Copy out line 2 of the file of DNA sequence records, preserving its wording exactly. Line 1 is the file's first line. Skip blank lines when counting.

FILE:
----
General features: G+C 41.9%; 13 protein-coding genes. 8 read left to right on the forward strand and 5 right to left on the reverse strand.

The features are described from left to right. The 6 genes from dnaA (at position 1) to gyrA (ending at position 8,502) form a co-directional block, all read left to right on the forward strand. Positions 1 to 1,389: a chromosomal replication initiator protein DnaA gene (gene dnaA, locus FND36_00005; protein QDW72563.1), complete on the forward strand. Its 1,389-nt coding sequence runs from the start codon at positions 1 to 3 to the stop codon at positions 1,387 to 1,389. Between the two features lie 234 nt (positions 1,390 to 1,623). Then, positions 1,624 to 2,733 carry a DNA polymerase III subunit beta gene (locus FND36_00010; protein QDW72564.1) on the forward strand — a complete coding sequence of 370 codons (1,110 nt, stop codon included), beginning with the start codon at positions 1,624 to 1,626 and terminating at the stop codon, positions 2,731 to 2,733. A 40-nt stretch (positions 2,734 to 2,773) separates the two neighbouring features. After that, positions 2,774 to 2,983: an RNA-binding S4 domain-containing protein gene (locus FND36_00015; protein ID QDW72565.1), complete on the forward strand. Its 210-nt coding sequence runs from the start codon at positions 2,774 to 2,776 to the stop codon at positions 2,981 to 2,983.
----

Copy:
The features are described from left to right. The 6 genes from dnaA (at position 1) to gyrA (ending at position 8,502) form a co-directional block, all read left to right on the forward strand. Positions 1 to 1,389: a chromosomal replication initiator protein DnaA gene (gene dnaA, locus FND36_00005; protein QDW72563.1), complete on the forward strand. Its 1,389-nt coding sequence runs from the start codon at positions 1 to 3 to the stop codon at positions 1,387 to 1,389. Between the two features lie 234 nt (positions 1,390 to 1,623). Then, positions 1,624 to 2,733 carry a DNA polymerase III subunit beta gene (locus FND36_00010; protein QDW72564.1) on the forward strand — a complete coding sequence of 370 codons (1,110 nt, stop codon included), beginning with the start codon at positions 1,624 to 1,626 and terminating at the stop codon, positions 2,731 to 2,733. A 40-nt stretch (positions 2,734 to 2,773) separates the two neighbouring features. After that, positions 2,774 to 2,983: an RNA-binding S4 domain-containing protein gene (locus FND36_00015; protein ID QDW72565.1), complete on the forward strand. Its 210-nt coding sequence runs from the start codon at positions 2,774 to 2,776 to the stop codon at positions 2,981 to 2,983.